KAHULUI, Maui, Hawaii, December 9, 2021 (ENS) – An ambitious effort to rescue four tiny birds deep in a thick Hawaiian rainforest saw its first taste of success last weekend, giving hope for the survival of a critically endangered species driven to the brink of extinction by avian malaria: a consequence of climate change.
One six-month-old ’akikiki chick was safely rescued on Kauai and flown by helicopter to Maui for care. The chick and its family are believed to be among the last living ‘akikiki in what was once a safe haven for the critically endangered species.
A species of Hawaiian honeycreeper, ‘akikiki, Oreomystis bairdiare, are just a few inches long, and weigh less than half an ounce. They are found only in the wet, mountainous forest of the Alaka’i Wilderness Preserve on Kauai.
The rescue was part of an attempt to save the little honeycreepers, who live at the highest elevations of the forests, where they have been safe from mosquitos that carry avian malaria and other deadly diseases.
But as temperatures rise the mosquitos, too, have moved higher on the mountains; the tiny birds now have no escape.
Avian malaria now has nearly wiped out what was, until a decade ago, a healthy and breeding population of ‘akikiki in the area.
A team of six biologists has been camped in the forest for the last 10 days, looking for the bird, its fellow hatchling, and their parents, to place them into the care of the Maui Bird Conservation Center, managed by San Diego Zoo Wildlife Alliance.
The small team of experts from the Kauai Forest Bird Recovery Project, KFBRP; the Alliance; Pacific Bird Conservation; and the state Division of Forestry and Wildlife camped at the remote Halehaha research field camp, attempting to rescue the chick and its family. The team battled heavy rain and strong winds all week in their attempts to rescue the birds in mist nets strung across a high ridge, where the family had last been spotted. Last Saturday, they caught the chick in one of those nets, carried the bird down to camp, and fed and cared for it.
On December 5, a helicopter was dispatched from Maui to Kauai to pick up the bird, which was taken to the Maui Bird Conservation Center to join 42 other ‘akikiki. Most of these birds – all malaria-free – were hatched from wild-collected eggs.
In an ideal future, they would be joined by the other three members of the chick’s family that may be rescued in the future. While the chick is nicknamed Erica, its sex won’t be known until it matures in another six weeks.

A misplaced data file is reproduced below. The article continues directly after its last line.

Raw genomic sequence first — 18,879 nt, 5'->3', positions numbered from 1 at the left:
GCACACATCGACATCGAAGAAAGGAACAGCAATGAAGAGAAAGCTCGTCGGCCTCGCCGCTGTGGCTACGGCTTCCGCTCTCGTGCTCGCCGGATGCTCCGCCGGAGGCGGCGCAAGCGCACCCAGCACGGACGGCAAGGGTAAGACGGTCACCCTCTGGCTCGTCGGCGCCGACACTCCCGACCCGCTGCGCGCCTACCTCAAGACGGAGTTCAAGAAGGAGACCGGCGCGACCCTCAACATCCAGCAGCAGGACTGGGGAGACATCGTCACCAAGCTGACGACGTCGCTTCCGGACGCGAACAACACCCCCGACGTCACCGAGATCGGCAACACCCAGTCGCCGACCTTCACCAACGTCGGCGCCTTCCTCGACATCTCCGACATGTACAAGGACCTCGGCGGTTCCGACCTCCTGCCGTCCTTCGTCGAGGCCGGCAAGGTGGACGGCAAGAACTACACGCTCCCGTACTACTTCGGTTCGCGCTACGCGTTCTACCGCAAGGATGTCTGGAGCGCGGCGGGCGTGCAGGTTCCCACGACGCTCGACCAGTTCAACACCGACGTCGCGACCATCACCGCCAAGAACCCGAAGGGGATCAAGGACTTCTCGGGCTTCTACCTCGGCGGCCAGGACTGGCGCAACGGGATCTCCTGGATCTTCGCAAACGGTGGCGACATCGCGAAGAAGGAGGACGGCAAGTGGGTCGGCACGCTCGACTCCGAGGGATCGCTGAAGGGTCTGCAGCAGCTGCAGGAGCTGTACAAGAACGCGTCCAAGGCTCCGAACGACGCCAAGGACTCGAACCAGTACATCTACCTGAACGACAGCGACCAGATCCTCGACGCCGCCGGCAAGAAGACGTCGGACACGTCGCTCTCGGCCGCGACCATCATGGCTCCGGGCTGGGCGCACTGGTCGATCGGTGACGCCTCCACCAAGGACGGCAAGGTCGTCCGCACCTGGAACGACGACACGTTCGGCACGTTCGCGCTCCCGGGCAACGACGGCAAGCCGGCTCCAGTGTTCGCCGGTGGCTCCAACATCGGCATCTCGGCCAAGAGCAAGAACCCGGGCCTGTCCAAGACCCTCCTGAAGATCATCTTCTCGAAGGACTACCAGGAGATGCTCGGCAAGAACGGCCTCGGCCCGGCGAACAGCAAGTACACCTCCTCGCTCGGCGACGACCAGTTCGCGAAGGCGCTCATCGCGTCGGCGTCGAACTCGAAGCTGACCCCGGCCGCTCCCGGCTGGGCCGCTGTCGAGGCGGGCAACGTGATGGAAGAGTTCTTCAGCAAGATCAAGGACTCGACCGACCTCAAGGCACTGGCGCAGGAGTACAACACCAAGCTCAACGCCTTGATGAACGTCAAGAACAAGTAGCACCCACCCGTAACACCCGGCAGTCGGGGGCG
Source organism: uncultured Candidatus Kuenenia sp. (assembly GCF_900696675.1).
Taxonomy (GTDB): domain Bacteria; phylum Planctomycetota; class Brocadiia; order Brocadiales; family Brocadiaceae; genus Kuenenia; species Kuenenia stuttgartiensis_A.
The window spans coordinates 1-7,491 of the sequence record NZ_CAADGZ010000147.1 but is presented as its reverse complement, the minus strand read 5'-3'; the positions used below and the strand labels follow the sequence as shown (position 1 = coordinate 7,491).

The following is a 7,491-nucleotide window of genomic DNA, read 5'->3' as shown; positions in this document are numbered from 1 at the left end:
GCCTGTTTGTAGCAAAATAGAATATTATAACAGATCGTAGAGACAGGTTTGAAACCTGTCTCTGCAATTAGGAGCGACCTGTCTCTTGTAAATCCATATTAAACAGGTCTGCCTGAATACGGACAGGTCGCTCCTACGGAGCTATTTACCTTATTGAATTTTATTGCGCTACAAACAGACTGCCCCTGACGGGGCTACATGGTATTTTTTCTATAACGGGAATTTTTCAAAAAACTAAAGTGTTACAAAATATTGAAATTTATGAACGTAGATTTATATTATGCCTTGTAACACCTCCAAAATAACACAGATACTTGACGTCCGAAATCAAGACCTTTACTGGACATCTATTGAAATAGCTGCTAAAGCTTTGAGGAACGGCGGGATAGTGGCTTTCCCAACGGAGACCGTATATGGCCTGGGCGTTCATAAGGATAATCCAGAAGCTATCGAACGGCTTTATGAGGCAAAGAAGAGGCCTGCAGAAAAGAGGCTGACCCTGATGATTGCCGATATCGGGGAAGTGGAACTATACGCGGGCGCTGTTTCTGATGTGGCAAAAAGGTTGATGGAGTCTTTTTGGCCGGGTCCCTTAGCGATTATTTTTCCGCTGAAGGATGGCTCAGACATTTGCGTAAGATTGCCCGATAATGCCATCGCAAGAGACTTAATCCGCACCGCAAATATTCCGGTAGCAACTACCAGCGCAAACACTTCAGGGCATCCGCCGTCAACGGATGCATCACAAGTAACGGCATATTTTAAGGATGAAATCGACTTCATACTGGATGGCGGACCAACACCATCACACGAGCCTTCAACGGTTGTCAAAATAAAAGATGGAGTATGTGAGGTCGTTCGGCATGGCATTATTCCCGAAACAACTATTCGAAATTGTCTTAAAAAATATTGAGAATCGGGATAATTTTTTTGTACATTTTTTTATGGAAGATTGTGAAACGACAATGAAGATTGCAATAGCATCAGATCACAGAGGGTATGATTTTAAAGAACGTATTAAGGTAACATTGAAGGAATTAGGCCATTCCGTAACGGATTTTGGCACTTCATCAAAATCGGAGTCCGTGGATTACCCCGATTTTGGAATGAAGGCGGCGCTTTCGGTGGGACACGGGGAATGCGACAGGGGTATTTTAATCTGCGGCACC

Dr. Cali Crampton, who leads the KFBRP team, explained that this translocation project, approved at both federal and state levels, is an emergency attempt to keep this particular population of ‘akikiki from going extinct. A second population of the species lives a few miles away, but the total wild population in Kauai’s high-elevation forest is fewer than 50 birds.
While the newly rescued birds are at the Alliance’s facility, biologists will try to reclaim their native forest home, peossibly using a bacterium to act as mosquito birth control.
“Landscape-scale control of the mosquitoes that carry the disease killing these birds is still several years away,” Dr. Crampton said. “We estimate the ‘akikiki population only has two years left before malaria kills them all.”
A collaborative effort is underway to release sterile mosquitoes into the forest to cut total mosquito numbers, but it could be too little, too late to save the ‘akikiki and other native forest birds on Kauai. This is the motive for trying to move the Halehaha population into safety, while hoping the birds can be returned to their native habitat in the future.
In addition to the family of four, the scientists believe there might be one more ‘akikiki still alive at Halehaha.
San Diego Zoo Wildlife Alliance veterinarian Dr. Deena Brenner called the rescued chick, “a fit, healthy bird.”
For 30 days, the ‘akikiki chick will be isolated in a quarantine facility and will be getting anti-malarial medication in its food. “We think it’s possible this bird has been exposed to malaria out in the forest,” Dr. Brenner said. “In times of stress and change, birds may be more susceptible to getting sick.”
Dr. Brenner reflected, “This is very meaningful for me to contribute to this avian conservation effort, where I can directly apply my skills and experience working with birds in a zoo setting to positively impact the health of these critically endangered, very special birds. I’m extremely happy to help and care for this bird, and hopefully protect it to preserve the species.”
Featured image: Akikki on the Hohihi-Waiale Trail, Kauai, Hawaii, July 27, 2021 (Photo by Phil Chaon via e-Bird, Cornell Lab of Ornithology)
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